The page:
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This election year, President Trump has faced significant criticism not only for his response to the COVID-19 pandemic, but now also for his reaction to the renewed #BlackLivesMatter protests that began after the death of George Floyd in Minnesota last month. Thomas Gift writes that although Trump now trails his Democratic challenger, former Vice President Joe Biden, in many crucial swing states, it’s premature to suggest that his core base of Republican supporters have deserted him. 

In the wake of COVID-19 and the recent Black Lives Matter protests, what do Trump’s polling numbers look like currently?

Trump has certainly suffered in the polls of late, and—with less than five months till voters cast their ballots in November—his re-election team has to be concerned with the direction he’s trending. National averages from Real Clear Politics have former Vice President Joe Biden with a significant 8 percentage point lead over Trump. A recent CNN poll even showed Biden outpacing the president by a full 14 percentage points. When breaking down those numbers by key battleground states like Michigan and Wisconsin, analysis from 538 suggests that the picture looks equally discouraging for Trump. Yet in a frenzied political atmosphere that can change at a moment’s notice, it’s difficult to speculate whether these polls are a clear harbinger of what will happen in November. Any number of unexpected events—from continued swings in the economy, to the unpredictabilities of COVID-19, to changes in public perceptions of the Black Lives Matter protests—could reshape the dynamics of the race.

With Trump’s poll numbers trending downward, is it possible that support from his notoriously loyal base is starting to fade?

Some Trump critics have predicted that recent missteps by the president—over his handling of COVID-19, the Black Lives Matter protests, and so on—will be the president’s downfall. That may well be true. Recent weeks have seen mounting criticism of the president—even within the GOP—and it’s easy to see how this might scupper Trump’s re-election bid. Yet we should also remember that many critics predicting cracks in Trump’s base have made similar forecasts before—for example, during the Mueller investigation and during impeachment over Ukraine earlier this year. Each time Trump, managed to maintain support among Republican loyalists—and sometimes even emerge stronger after these fights. Data from Gallup show that the share of Americans who identify as Republican now compared to when Trump took office in January 2017 has declined just 3 percentage points. So while it’s possible that Trump’s support really doesn’t have a floor, there’s reason to be skeptical about that claim.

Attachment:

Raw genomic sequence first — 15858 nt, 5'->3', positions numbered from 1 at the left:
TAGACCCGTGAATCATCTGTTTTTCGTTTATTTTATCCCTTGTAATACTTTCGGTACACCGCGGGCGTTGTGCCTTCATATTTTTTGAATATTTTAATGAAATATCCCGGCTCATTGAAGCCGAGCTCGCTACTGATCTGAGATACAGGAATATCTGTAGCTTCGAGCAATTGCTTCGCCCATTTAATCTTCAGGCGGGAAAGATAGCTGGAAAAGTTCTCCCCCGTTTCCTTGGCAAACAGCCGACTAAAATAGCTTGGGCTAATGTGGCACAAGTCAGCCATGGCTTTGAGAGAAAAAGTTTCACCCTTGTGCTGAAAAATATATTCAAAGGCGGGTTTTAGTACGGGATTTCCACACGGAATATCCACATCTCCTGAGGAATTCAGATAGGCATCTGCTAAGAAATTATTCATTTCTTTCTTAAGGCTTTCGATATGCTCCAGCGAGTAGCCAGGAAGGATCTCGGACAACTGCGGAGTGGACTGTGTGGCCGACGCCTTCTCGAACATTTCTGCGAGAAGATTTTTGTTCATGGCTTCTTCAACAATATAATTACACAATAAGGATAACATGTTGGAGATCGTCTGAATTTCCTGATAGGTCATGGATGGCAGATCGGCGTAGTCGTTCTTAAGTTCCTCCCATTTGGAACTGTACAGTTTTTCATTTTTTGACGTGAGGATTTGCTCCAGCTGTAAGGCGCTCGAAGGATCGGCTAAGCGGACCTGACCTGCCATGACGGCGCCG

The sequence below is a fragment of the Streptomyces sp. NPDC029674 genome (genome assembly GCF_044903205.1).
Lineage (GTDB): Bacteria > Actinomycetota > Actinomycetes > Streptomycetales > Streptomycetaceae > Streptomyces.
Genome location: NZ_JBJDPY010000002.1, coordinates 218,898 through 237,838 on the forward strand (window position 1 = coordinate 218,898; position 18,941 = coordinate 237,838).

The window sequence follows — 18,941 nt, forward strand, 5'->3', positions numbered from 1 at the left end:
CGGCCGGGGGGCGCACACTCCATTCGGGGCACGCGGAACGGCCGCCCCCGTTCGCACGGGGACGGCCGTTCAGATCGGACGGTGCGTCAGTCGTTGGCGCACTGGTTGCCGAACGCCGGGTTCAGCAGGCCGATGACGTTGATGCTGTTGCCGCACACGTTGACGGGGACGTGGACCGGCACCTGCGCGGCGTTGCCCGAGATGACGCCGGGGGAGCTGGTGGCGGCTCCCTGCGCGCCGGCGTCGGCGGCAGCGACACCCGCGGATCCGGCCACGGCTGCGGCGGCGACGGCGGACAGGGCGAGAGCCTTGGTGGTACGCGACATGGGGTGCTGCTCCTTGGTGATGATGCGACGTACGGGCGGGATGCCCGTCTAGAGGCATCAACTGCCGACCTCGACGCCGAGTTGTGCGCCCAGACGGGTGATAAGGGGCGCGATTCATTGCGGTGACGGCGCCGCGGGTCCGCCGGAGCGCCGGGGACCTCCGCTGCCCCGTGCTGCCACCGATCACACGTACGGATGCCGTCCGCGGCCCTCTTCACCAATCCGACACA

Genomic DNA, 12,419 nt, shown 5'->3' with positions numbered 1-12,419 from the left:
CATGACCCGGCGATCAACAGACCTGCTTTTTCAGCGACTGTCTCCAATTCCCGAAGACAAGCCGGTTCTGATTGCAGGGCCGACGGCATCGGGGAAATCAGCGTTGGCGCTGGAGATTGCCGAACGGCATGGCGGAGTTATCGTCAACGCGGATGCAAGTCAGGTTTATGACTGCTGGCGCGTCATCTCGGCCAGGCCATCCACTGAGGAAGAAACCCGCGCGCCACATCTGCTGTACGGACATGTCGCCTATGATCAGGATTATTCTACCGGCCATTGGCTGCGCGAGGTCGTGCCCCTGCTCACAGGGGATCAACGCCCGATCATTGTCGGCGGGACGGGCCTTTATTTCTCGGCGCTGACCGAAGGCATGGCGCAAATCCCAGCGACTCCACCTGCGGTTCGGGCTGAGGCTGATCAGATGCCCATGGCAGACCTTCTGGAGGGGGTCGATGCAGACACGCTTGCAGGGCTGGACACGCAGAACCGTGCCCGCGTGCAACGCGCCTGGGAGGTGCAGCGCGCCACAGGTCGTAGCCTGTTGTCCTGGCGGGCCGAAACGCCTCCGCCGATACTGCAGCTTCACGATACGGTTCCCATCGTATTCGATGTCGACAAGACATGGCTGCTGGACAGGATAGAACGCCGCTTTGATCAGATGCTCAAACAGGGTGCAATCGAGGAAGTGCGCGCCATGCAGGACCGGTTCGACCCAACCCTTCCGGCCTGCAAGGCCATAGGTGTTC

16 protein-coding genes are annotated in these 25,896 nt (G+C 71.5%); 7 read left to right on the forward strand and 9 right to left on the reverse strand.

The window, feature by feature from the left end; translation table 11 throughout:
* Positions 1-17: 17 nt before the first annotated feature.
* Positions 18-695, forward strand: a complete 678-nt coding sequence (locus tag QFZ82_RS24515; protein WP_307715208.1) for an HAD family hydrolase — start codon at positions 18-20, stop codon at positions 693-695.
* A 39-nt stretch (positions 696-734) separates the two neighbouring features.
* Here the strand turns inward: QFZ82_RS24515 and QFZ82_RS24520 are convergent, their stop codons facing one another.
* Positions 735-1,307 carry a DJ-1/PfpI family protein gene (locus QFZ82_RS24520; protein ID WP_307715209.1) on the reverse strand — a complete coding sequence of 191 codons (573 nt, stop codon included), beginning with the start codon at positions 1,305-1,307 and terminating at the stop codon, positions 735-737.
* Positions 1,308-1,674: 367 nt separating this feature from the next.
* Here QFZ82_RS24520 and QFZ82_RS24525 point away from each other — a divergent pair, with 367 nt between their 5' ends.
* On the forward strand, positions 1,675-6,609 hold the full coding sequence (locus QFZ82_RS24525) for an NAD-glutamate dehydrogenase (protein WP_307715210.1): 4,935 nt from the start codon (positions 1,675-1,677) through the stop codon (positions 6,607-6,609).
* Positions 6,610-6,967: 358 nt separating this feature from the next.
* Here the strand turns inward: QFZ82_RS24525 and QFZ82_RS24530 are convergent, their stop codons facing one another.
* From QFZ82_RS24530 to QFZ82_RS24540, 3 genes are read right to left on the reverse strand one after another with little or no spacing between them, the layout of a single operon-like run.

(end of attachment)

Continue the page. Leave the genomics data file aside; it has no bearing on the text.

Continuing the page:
There’s so much going on at the moment politically in the United States. What do the polls say generally how Americans feel about where the country is headed?

For all the understandable talk about partisan polarization, Americans seem to be united about at least one point—that the country is facing momentous challenges. A recent Wall Street Journal poll, for example, revealed that 8 out of 10 Americans think that the nation “is spiraling out of control.” That’s a striking figure. Although the sources of that feeling are varied—and doubtlessly differ between Democrats and Republicans—much of the concern almost certainly stems from a common dynamic: distrust in the ability of government institutions to grapple with complex problems now confronting the United States. The situation is exacerbated by stark social inequalities, fears about an international pandemic that has left tens of millions of Americans out of work, and a president that has often sought to stoke rather than heal social divides. Whether these concerns will be enough to dull Trump’s support in November and mobilize Democratic turnout remains to be seen.  

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Note: This article gives the views of the author, and not the position of USAPP – American Politics and Policy, nor the London School of Economics. 

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About the author 

Thomas Gift – University College London
Thomas Gift is a Lecturer of Political Science at UCL, where he teaches on Public Policy Economics and Analysis and is the Director of the Philosophy, Politics, and Economics (PPE) Programme. He is also a Visiting Fellow at the LSE US Centre.

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